‘Big Kid’ Gives Back

Thetford Graduate Returns Favor to CHaD

Already 16 when she was diagnosed with a peripheral nervous system disorder, Joanna Grossman was a “big kid” when she was treated at Children’s Hospital at Dartmouth in 1997. Since then, she’s been giving back in a big way.

Grossman (now Joanna Grossman Miller) will take part in the CHaD Hero running and walking event on Sunday in Hanover, making her a participant for all eight editions since its inception in 2006.

The CHaD Hero is an important initiative for Grossman, who spent five days at CHaD near the end of her sophomore year at Thetford Academy. After experiencing a gradual decline in muscle strength over the course of several months, her parents, Dana and Dan, found her sitting on the front steps of her Thetford Hill home, unable to turn the key in the lock to get inside.

On the way to a planned Memorial Day family weekend getaway, the family stopped for an appointment at CHaD — and their plans changed in a hurry.

“They said, ‘We’re admitting her,’ and gave me a lot of different tests,” Grossman recalled. “A family vacation was pretty much out of the question.”

Grossman was diagnosed with chronic inflammatory demyelinating polyneuropathy (CIDP), a condition causing the immune system to attack the myelin sheath on the peripheral nerves so that they stop carrying impulses to the muscles.

She responded well to intravenous infusions of the immunoglobulin antibody, treatment Grossman, 33, continues to receive every five to six weeks.

Just being diagnosed was a relief for Grossman, a three-sport Thetford athlete who’d been befuddled about her declining strength.

“It started around the end of basketball season, in February (1997) and was a slow downhill trajectory,” Grossman recalled. “I remember getting ready for track season and just not being able to do things that I was supposed to be able to do. I said, ‘I’m 16, I’m healthy,’ and thought it might just be all in my head.

“Then eventually, it was like I fell off a cliff. I couldn’t do things like climb stairs. If I sat on the floor, it would be really hard to get up. When I couldn’t turn the key in the lock, that was kind of the last straw.”

Grossman has fond memories of her time at CHaD, where she spent five days under the care of neurologist Dick Nordgren. She’ll always be thankful for the way she was treated, both medically and personally.

“The nurses were wonderful. It was just a really comfortable place,” said Grossman, who today lives in Stow, Mass., and works as a house administrator at Harvard University. “I had a friend come visit and we goofed around, got in one of the little-kid cars and rode around the lobby. They had no problem letting us be teenagers. They just do a great job helping you feel like a person and not just a patient.”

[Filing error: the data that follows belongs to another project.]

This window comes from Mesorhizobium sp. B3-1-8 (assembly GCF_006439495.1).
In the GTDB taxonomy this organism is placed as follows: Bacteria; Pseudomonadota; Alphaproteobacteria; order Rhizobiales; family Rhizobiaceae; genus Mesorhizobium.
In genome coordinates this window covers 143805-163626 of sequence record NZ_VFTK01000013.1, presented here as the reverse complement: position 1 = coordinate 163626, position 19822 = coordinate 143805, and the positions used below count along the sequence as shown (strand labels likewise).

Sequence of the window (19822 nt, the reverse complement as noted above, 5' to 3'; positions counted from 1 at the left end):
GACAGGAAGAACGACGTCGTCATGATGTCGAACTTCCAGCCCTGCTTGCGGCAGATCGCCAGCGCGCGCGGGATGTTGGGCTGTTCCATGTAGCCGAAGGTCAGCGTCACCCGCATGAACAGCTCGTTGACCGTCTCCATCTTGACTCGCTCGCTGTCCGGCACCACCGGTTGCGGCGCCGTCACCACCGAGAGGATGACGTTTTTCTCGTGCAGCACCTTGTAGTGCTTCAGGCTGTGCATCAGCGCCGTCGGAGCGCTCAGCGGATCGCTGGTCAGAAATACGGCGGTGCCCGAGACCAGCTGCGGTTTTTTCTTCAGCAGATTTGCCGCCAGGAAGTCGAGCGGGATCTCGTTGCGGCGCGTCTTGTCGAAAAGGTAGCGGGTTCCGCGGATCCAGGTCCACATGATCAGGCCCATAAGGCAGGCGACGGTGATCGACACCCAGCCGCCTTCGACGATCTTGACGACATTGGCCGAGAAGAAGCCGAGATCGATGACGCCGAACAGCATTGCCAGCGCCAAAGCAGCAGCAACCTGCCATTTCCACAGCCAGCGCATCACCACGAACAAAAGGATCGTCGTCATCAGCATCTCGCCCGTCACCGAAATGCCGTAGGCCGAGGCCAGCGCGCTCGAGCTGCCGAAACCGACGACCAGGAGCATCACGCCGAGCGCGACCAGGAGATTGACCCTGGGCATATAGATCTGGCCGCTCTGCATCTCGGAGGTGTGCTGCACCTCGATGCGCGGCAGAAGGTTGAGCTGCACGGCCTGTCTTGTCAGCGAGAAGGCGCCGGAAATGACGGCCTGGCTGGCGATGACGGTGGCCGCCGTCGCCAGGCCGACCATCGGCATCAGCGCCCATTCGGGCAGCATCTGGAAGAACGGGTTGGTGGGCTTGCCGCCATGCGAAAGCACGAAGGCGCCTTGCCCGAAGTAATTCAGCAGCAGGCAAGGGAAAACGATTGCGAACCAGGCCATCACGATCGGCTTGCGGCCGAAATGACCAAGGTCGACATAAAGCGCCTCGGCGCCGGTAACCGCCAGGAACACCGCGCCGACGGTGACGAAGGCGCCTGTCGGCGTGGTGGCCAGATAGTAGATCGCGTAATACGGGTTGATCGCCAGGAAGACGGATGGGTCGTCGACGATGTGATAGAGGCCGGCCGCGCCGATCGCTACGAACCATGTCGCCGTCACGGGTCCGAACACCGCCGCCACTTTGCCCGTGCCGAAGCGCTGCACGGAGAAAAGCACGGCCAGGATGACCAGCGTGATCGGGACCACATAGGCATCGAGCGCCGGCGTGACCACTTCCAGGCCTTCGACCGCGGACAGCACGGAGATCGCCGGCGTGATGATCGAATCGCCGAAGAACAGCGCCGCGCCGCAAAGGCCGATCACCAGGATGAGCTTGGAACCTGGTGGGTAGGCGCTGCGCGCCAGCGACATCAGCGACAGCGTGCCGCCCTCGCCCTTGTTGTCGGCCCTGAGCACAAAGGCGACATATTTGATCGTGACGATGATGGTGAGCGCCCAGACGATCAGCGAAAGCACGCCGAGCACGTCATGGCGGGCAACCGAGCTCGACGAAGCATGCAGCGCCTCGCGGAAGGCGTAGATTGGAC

Six weeks prior to the inaugural CHaD Half Marathon in 2006, Grossman received a call from her sister, Emily, urging her to participate.

“She was a varsity cross country runner at Brown (University) at the time and made up a training program for me,” Grossman recalled. “I’d never run anything longer than a 10K, but I said, ‘OK, let’s go for it.’ ”

Grossman went on to run the 13.1-mile race during each of the first five events, then switched to the 5K after giving birth to her daughter, Nora, less than two months before the 2011 run. She plans to push Nora along in a stroller for the third straight year during the 5K this Sunday.

CIDP is a non-genetic disease, Grossman noted, and Nora hasn’t shown signs of it or anything similar.

“Now having a daughter of my own, it gives me all the more reason to want to support and participate,” she said. “It’s important to me that she appreciates her health and understands that there are kids that go through difficult trials and challenges.”

Grossman has raised plenty of funding along the way for CHaD, a nonprofit pediatric facility that provides extensive care regardless of a family’s ability to pay. Having raised nearly $22,000 total, she was the event’s largest fundraiser in 2008 with a donation totaling $3,570.

As of late Wednesday afternoon, she had surpassed that figure with $3,605 raised so far this year, according to information available on www.chadhalf.org. That accounted for 80 percent of her goal of $4,500.

For the second straight year, Grossman will run as part of a team titled “In Honor of Connor,” a team organized to recognize former Thetford Academy student Connor Cook, who was struck by lightning in June 2012 and was treated at CHaD before passing away from the injuries. Cook had just completed his sophomore year at Thetford and was 16 when the incident occurred — the same age Grossman was when diagnosed with CIDP.

“It was important for me to show solidarity with Thetford,” Grossman said.

Jared Pendak can be reached at jpendak@vnews.com or 603-727-3306.


The eighth CHaD Hero running and walking event is scheduled for this Sunday. An earlier version of this story gave an incorrect day.